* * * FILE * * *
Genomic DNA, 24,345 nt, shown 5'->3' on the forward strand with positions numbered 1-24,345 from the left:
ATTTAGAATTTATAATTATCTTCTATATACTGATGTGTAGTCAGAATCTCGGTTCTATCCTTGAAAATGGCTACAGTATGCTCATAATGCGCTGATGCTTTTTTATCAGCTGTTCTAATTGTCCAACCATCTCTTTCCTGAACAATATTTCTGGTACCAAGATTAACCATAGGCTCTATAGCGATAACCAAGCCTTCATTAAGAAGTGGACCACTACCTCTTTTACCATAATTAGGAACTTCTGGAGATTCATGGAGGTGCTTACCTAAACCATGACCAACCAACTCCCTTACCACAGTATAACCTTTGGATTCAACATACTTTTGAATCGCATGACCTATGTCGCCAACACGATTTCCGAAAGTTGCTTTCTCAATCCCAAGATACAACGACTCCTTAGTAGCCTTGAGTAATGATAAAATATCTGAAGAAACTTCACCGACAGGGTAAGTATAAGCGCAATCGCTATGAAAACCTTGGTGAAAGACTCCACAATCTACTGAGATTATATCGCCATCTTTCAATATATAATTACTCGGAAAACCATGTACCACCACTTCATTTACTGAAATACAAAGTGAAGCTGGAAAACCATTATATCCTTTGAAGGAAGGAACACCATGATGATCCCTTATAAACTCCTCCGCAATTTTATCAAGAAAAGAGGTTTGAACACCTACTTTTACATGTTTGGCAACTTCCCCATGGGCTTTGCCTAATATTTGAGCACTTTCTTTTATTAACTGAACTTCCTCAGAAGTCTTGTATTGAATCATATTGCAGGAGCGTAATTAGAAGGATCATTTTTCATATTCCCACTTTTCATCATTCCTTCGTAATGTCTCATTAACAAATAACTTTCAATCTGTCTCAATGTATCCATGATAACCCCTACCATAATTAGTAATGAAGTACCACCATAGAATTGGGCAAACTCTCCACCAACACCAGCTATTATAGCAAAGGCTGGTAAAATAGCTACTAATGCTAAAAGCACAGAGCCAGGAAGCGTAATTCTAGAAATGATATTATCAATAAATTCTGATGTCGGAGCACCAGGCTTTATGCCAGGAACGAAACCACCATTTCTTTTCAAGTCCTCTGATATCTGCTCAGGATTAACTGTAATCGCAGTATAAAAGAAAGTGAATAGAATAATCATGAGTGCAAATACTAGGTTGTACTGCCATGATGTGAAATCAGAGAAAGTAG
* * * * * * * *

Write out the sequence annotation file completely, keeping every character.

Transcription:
Genomic DNA, 24,345 nt, shown 5'->3' on the forward strand with positions numbered 1-24,345 from the left:
ATTTAGAATTTATAATTATCTTCTATATACTGATGTGTAGTCAGAATCTCGGTTCTATCCTTGAAAATGGCTACAGTATGCTCATAATGCGCTGATGCTTTTTTATCAGCTGTTCTAATTGTCCAACCATCTCTTTCCTGAACAATATTTCTGGTACCAAGATTAACCATAGGCTCTATAGCGATAACCAAGCCTTCATTAAGAAGTGGACCACTACCTCTTTTACCATAATTAGGAACTTCTGGAGATTCATGGAGGTGCTTACCTAAACCATGACCAACCAACTCCCTTACCACAGTATAACCTTTGGATTCAACATACTTTTGAATCGCATGACCTATGTCGCCAACACGATTTCCGAAAGTTGCTTTCTCAATCCCAAGATACAACGACTCCTTAGTAGCCTTGAGTAATGATAAAATATCTGAAGAAACTTCACCGACAGGGTAAGTATAAGCGCAATCGCTATGAAAACCTTGGTGAAAGACTCCACAATCTACTGAGATTATATCGCCATCTTTCAATATATAATTACTCGGAAAACCATGTACCACCACTTCATTTACTGAAATACAAAGTGAAGCTGGAAAACCATTATATCCTTTGAAGGAAGGAACACCATGATGATCCCTTATAAACTCCTCCGCAATTTTATCAAGAAAAGAGGTTTGAACACCTACTTTTACATGTTTGGCAACTTCCCCATGGGCTTTGCCTAATATTTGAGCACTTTCTTTTATTAACTGAACTTCCTCAGAAGTCTTGTATTGAATCATATTGCAGGAGCGTAATTAGAAGGATCATTTTTCATATTCCCACTTTTCATCATTCCTTCGTAATGTCTCATTAACAAATAACTTTCAATCTGTCTCAATGTATCCATGATAACCCCTACCATAATTAGTAATGAAGTACCACCATAGAATTGGGCAAACTCTCCACCAACACCAGCTATTATAGCAAAGGCTGGTAAAATAGCTACTAATGCTAAAAGCACAGAGCCAGGAAGCGTAATTCTAGAAATGATATTATCAATAAATTCTGATGTCGGAGCACCAGGCTTTATGCCAGGAACGAAACCACCATTTCTTTTCAAGTCCTCTGATATCTGCTCAGGATTAACTGTAATCGCAGTATAAAAGAAAGTGAATAGAATAATCATGAGTGCAAATACTAGGTTGTACTGCCATGATGTGAAATCAGAGAAAGTAG